$15,208,168** $15.2 Million
Construction Worker Fell from a Ladder: Jury Verdict.
$12,000,000 $12 Million
Union driver was injured in a fall off of a ladder that was attached to a truck container.
$11,899,469*** $11.9 Million
Union Worker Fell from a Scaffold
$11,000,000 $11 Million
$10,000,000 $10 Million
Laborer fell from a suspended scaffold. Case settled after jury verdict for $10,000,000.
$9,900,000 $9.9 Million
Settlement for Union laborer who fell from a rolling scaffold.
$9,825,000 $9.8 Million
Construction worker/laborer fell from the scaffold, jury verdict.
$9,359,622 $9.4 Million
Jury verdict for mason worker who fell two floors from the side of a building.
$6,000,000 $6 Million
Union crane operator injured on the job.
$5,750,000 $5.8 Million
Code § 23-1.13 Electrical Hazards
Proper Precautions to Protect Workers
Under New York code § 23-1.13, there are certain provisions and precautions employers must take to keep workers safe when working with potential electrical hazards. These provisions are meant to ensure safety from all power lines and power facilities near the area of construction, excavation, or demolition. As such, all sites should be considered energized unless otherwise noted.
Some of the precautions that must be considered include:
- Before work is performed at the construction site, it is the responsibility of the employer to determine the voltage levels.
- The employer must provide proper investigation and warning of any electrical voltage that may be of potential danger. This includes warning signs of electric power circuits, locations of the lines, and hazards.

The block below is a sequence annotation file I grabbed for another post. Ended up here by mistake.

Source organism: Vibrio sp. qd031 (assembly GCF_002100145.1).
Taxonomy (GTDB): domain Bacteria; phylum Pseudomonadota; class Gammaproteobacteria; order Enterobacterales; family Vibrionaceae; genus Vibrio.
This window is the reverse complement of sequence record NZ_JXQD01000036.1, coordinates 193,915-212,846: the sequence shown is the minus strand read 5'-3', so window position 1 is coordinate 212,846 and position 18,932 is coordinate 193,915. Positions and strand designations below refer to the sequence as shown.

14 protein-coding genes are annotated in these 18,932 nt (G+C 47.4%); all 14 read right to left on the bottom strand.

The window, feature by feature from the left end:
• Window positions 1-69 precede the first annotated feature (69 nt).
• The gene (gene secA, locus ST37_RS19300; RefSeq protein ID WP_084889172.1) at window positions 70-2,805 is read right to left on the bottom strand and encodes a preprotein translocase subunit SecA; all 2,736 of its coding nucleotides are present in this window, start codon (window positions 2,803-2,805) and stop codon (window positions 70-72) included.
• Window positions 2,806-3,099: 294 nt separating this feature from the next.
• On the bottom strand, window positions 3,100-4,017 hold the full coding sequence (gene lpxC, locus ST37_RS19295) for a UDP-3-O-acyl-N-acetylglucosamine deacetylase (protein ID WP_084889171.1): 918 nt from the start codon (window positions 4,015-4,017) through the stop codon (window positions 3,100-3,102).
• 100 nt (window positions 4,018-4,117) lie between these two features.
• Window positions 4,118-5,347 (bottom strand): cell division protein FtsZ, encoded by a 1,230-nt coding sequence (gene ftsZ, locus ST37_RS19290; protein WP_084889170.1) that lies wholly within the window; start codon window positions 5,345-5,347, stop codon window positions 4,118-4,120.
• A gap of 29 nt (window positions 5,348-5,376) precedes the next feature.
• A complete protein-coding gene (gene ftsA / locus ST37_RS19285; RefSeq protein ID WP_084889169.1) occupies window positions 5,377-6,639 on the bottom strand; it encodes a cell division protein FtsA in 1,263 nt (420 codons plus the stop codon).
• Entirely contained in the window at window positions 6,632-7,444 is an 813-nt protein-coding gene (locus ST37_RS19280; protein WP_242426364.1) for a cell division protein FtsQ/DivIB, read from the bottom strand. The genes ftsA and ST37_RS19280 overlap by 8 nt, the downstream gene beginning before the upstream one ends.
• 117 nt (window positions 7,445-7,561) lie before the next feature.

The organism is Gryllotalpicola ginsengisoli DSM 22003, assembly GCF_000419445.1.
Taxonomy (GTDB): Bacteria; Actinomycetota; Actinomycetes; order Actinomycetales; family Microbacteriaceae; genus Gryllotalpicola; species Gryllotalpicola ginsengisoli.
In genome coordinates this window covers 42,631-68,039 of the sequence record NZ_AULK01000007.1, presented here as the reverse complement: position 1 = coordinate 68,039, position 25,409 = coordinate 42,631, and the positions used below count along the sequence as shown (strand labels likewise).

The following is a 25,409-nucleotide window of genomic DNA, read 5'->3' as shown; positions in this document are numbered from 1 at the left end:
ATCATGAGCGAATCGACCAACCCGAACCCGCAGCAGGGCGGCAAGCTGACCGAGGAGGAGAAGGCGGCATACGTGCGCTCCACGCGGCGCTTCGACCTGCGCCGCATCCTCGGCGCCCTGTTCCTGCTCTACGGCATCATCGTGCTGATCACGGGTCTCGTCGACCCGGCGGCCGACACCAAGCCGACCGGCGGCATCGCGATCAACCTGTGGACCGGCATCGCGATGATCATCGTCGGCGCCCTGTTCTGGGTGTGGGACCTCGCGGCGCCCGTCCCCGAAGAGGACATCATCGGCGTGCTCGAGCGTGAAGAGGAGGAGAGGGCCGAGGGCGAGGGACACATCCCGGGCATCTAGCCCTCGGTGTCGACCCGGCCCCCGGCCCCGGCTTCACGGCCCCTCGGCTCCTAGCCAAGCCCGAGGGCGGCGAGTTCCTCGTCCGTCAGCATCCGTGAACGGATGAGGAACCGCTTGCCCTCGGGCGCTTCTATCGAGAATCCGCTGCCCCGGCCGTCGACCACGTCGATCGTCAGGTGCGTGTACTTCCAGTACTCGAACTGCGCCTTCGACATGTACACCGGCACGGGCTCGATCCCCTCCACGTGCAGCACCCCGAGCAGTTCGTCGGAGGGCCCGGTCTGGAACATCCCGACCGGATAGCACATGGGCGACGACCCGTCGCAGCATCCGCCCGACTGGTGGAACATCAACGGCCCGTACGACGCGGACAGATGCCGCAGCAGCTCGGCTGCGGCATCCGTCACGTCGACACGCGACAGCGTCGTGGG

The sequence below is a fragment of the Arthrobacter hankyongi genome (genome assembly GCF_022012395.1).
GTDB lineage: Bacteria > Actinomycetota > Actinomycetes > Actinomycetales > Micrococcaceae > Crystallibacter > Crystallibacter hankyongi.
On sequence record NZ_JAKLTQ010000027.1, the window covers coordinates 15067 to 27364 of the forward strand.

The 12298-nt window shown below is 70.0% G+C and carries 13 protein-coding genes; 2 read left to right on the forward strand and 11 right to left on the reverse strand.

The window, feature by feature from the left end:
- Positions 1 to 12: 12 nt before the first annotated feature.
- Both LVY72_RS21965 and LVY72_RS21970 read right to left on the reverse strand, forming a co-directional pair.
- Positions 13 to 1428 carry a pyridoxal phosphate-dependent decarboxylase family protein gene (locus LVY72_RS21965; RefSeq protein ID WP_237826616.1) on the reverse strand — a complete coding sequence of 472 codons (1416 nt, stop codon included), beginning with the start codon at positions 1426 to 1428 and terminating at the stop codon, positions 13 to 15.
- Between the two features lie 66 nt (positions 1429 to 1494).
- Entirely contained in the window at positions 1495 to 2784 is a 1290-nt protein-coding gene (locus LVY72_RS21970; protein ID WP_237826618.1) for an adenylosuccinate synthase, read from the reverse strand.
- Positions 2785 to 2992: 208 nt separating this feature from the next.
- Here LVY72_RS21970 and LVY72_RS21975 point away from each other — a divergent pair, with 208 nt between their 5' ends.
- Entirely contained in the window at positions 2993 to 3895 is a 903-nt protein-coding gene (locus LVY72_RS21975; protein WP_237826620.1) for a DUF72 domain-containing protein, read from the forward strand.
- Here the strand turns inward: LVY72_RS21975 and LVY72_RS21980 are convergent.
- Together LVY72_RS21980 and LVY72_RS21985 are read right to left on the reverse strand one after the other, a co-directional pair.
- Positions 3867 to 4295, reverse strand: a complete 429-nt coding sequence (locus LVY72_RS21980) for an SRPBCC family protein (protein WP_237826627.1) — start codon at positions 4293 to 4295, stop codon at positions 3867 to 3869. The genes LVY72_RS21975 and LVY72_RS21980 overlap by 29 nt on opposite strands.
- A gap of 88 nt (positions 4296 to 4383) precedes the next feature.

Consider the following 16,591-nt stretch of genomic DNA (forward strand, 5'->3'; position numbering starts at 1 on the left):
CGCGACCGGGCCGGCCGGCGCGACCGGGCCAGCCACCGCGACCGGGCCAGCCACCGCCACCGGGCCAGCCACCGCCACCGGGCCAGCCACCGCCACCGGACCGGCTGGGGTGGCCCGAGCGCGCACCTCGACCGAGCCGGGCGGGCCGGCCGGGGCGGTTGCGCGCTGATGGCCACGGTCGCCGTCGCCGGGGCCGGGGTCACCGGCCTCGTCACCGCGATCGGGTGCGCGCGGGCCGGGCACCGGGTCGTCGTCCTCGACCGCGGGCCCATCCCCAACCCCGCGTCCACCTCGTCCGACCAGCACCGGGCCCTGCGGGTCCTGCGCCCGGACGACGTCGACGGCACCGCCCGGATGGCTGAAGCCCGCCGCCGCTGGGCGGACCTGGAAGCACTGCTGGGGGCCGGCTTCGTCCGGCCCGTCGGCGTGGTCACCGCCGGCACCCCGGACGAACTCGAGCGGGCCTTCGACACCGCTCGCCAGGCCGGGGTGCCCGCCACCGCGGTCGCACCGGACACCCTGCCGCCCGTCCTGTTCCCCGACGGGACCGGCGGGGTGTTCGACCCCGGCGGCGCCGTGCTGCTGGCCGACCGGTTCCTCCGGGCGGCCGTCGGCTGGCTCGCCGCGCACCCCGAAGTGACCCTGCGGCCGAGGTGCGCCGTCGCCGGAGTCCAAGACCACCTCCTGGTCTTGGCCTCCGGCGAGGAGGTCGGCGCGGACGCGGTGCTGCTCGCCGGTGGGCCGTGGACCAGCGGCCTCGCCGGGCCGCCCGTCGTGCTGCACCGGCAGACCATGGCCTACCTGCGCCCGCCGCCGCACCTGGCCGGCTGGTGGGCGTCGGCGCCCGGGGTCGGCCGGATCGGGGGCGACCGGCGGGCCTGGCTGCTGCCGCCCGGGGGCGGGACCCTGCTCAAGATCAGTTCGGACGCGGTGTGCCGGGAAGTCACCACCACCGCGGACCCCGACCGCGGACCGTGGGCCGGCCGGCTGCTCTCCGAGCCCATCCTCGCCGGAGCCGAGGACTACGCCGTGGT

- Employers must prevent employees from working in an area where the electric power circuit exists unless the employee is provided proper safety equipment.
- In order to protect the employees, employers must guard any open switches or circuit interrupting devices if the circuits must be de-energized.
- The utility company must be notified within five (5) working days prior to the project is supposed to begin within 10 feet of live overhead power lines.
- If the construction site is to use portable electric power generators, the frames and one pole of the electrical outputs should be grounded.
- If during investigation the employer finds wiring with cracked or deteriorated insulation, it must be removed immediately.
Temporary Electric Power Circuits
On construction, excavation, and demolition sites using temporary electrical wiring, the employer must take certain steps. First, they must make sure that the wiring is supported by proper insulators. The electrical systems and current-carry equipment must be properly grounded. Electrical wiring must be weather-proof and able to withstand abuse in situations where it must lay on the ground. If elevated power lines are being placed, they should clear at least 18 feet and placed high enough to have sufficient clearance when crossing access roads, highways, or any other road traveled by a larger vehicle. Finally, the fuses and automatic cut-puts must not exceed a size to the point it causes open circuits.
High-Voltage Power Circuits
Anything omitting over 300 volts to the ground at a construction, excavation, or demolition site is considered a high-voltage power circuit. In situations where a person or equipment is to approach nearer than 10 feet to overhead energized lines, the owner of the line or facility should be made aware of the approach. The owner must also advise on the procedure to be followed in work nearer than 10 feet to the line. The employer must follow the owner’s recommendations regarding any equipment used and work completed.
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